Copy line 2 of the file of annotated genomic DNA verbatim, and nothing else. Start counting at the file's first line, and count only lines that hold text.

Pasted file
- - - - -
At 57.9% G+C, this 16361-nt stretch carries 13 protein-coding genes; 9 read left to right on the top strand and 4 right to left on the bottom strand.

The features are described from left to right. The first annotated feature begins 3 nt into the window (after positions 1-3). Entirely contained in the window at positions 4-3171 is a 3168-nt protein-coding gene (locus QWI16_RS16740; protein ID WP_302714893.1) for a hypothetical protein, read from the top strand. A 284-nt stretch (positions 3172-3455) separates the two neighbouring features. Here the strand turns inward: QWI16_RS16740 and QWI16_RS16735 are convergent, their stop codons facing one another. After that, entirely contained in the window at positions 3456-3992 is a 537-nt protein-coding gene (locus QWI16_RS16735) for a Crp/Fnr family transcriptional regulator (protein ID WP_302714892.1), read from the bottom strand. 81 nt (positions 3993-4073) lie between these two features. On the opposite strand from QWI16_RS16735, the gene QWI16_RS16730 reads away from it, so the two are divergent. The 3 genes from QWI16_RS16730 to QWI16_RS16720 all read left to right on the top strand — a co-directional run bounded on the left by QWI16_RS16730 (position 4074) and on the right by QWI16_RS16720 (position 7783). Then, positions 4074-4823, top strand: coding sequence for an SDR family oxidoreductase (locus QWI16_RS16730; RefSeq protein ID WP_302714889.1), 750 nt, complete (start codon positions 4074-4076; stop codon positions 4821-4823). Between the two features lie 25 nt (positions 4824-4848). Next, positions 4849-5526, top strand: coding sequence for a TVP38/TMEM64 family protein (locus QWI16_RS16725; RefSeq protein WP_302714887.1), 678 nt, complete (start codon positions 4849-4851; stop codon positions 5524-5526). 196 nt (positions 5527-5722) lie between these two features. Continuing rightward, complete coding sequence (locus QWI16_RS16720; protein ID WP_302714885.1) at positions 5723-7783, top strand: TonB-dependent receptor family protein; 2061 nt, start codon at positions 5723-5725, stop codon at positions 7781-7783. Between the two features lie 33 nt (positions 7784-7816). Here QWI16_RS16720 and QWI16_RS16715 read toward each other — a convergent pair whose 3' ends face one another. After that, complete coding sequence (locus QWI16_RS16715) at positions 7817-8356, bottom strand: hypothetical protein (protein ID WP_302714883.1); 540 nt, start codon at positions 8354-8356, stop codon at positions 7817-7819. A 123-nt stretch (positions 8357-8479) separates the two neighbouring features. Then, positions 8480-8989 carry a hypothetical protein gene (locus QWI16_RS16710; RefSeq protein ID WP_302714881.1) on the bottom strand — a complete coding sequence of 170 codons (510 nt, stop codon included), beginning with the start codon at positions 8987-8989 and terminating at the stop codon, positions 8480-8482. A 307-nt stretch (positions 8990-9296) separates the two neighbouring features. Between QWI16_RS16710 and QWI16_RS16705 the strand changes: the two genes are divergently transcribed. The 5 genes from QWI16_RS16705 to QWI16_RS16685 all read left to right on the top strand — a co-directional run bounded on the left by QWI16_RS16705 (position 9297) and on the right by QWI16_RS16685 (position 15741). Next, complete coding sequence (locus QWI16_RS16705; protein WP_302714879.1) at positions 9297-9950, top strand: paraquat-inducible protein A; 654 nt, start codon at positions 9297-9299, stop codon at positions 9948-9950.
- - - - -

The features are described from left to right. The first annotated feature begins 3 nt into the window (after positions 1-3). Entirely contained in the window at positions 4-3171 is a 3168-nt protein-coding gene (locus QWI16_RS16740; protein ID WP_302714893.1) for a hypothetical protein, read from the top strand. A 284-nt stretch (positions 3172-3455) separates the two neighbouring features. Here the strand turns inward: QWI16_RS16740 and QWI16_RS16735 are convergent, their stop codons facing one another. After that, entirely contained in the window at positions 3456-3992 is a 537-nt protein-coding gene (locus QWI16_RS16735) for a Crp/Fnr family transcriptional regulator (protein ID WP_302714892.1), read from the bottom strand. 81 nt (positions 3993-4073) lie between these two features. On the opposite strand from QWI16_RS16735, the gene QWI16_RS16730 reads away from it, so the two are divergent. The 3 genes from QWI16_RS16730 to QWI16_RS16720 all read left to right on the top strand — a co-directional run bounded on the left by QWI16_RS16730 (position 4074) and on the right by QWI16_RS16720 (position 7783). Then, positions 4074-4823, top strand: coding sequence for an SDR family oxidoreductase (locus QWI16_RS16730; RefSeq protein ID WP_302714889.1), 750 nt, complete (start codon positions 4074-4076; stop codon positions 4821-4823). Between the two features lie 25 nt (positions 4824-4848). Next, positions 4849-5526, top strand: coding sequence for a TVP38/TMEM64 family protein (locus QWI16_RS16725; RefSeq protein WP_302714887.1), 678 nt, complete (start codon positions 4849-4851; stop codon positions 5524-5526). 196 nt (positions 5527-5722) lie between these two features. Continuing rightward, complete coding sequence (locus QWI16_RS16720; protein ID WP_302714885.1) at positions 5723-7783, top strand: TonB-dependent receptor family protein; 2061 nt, start codon at positions 5723-5725, stop codon at positions 7781-7783. Between the two features lie 33 nt (positions 7784-7816). Here QWI16_RS16720 and QWI16_RS16715 read toward each other — a convergent pair whose 3' ends face one another. After that, complete coding sequence (locus QWI16_RS16715) at positions 7817-8356, bottom strand: hypothetical protein (protein ID WP_302714883.1); 540 nt, start codon at positions 8354-8356, stop codon at positions 7817-7819. A 123-nt stretch (positions 8357-8479) separates the two neighbouring features. Then, positions 8480-8989 carry a hypothetical protein gene (locus QWI16_RS16710; RefSeq protein ID WP_302714881.1) on the bottom strand — a complete coding sequence of 170 codons (510 nt, stop codon included), beginning with the start codon at positions 8987-8989 and terminating at the stop codon, positions 8480-8482. A 307-nt stretch (positions 8990-9296) separates the two neighbouring features. Between QWI16_RS16710 and QWI16_RS16705 the strand changes: the two genes are divergently transcribed. The 5 genes from QWI16_RS16705 to QWI16_RS16685 all read left to right on the top strand — a co-directional run bounded on the left by QWI16_RS16705 (position 9297) and on the right by QWI16_RS16685 (position 15741). Next, complete coding sequence (locus QWI16_RS16705; protein WP_302714879.1) at positions 9297-9950, top strand: paraquat-inducible protein A; 654 nt, start codon at positions 9297-9299, stop codon at positions 9948-9950.